By Bob Difley
This is one of the best times to be in the Southwestern Deserts. When the New England states are trying to cope with single digit temps and the south and mid-west are experiencing record cold, the mid 60-degree readings in the desert bring us out in T-shirts and shorts.
But it still is only mid January, and though the nights are dipping into the mid forties, the day time sun not only triggers our Spring genes, it also begins tickling the genes of Spring wildflowers.
Wait a minute. Wildflowers? In January? Well, not quite, but if the days continue sunny (likely) the lower deserts along the Colorado River at the Parker Strip, the Yuma area, and south central Arizona around Organ Pipe Cactus NM, as well as Anza Borrego State Park in California will soon have wildflower leaves and stems poking up through the scree on sunny slopes and in sandy washes.
This scenario, played to the accompaniment of adequate gentle winter rain, enough hours of daytime sun, and temperatures inching upward from cold, all orchestrate to invigorate the wildflowers to rise from their life of dormancy to bestow on us the riot of color as if Jackson Pollack had flung his paints across the desert floor.
Before you can say Happy Valentine’s Day, Arizona poppies, blue phacelia, sand verbena, brittle bush, desert sunflower, globemallow (top photo), lupine, and Canterbury bells (photo left) will wave their colors at you as you pass by.
Look for the first wildflowers along the sides of washes where the most moisture collects, and on roadsides, where the Winter rains have flowed off the roads to collect and water buried and unseen seeds. Sunny hillsides will also begin to sprout with new green shoots as will the base of rocks that retain warmth like a blanket covering the dormant plants about to awaken.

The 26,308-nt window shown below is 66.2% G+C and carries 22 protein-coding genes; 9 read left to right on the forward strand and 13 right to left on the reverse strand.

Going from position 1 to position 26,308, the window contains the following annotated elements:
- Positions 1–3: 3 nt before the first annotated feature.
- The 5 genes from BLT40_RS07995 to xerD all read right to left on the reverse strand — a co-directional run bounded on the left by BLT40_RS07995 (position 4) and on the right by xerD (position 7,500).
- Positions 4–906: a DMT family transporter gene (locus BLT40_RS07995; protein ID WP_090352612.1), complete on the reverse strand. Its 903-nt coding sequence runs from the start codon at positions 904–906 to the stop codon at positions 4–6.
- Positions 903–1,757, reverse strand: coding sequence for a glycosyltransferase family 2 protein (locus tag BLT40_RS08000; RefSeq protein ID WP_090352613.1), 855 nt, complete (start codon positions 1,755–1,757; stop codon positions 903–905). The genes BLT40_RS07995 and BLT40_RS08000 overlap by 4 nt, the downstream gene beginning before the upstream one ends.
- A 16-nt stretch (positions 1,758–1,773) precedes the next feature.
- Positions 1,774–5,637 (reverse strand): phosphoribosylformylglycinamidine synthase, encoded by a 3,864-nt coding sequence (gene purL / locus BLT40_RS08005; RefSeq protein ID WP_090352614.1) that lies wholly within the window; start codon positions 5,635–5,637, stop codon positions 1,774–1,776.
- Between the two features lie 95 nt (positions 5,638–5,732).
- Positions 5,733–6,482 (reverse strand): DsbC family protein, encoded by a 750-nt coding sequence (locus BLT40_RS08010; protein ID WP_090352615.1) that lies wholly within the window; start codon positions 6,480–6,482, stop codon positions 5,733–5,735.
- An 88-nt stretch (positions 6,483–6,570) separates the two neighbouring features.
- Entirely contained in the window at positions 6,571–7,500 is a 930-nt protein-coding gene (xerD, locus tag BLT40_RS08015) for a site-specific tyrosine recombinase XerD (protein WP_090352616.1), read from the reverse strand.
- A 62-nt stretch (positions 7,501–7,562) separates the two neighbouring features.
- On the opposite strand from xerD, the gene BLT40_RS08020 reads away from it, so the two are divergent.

Visit your favorite bookstore and pick up a desert wildflower guide, and brochures from desert visitor centers. Anza Borrego SP and Joshua Tree NP also have wildflower hot lines that you can call to find out what is blooming now, and soon, and where.
If you can stick it out until April, when the temperatures start reaching into the 90s, you will see the cacti begin to bloom, with their impossibly bright, neon-like flowers, displaying their extravagant flashiness like the rock stars of the desert.
If you are ‘boon docking’ on BLM land say in the Quartzsite/Lake Havasu City areas, is it ‘within the law’ to use your UTV to get around and explore, as long as you don’t get on any paved roads? I’d rather not bother hauling it , if it isn’t ‘within the law’.
I would really appreciate a ‘git bak’ if anyone knows, please.
Nice article. Makes me want to come out to the desert but we have too many obligations here at home. We are going to try to get out to the Big Bend area the latter part of March. Might be able to seem some of the spring wild flowers there before the Blue Bonnets start up in our area of Texas.
is there any place in Texas, or New Mexico, where a person might boondock, for the winter? I M new at this, any help would be appreciated.
You are getting very poetic. Sounds like you have been in the desert sun too long. I am really just jealous because I am stuck here in the snow and you are there. Thanks for the bit of sunshine in a frigid life.
Glad your enjoying the warmth and the beginning of the blooms!! We sure rolled the dice and picked the wrong winter to spend in the RGV & now over in the Rockport area! However, the birds are great. However, we didn’t bring enough warm clothes with us!
Great story and take care.
I like your style of writing. Very interesting. I was wintering in Yuma,AZ in
03 and o4 when the flowers and grass began to grow and bloom.
Absolutately beautiful. Even across the Co. river in Ca. A site I will not forget.Have a Blessed 2010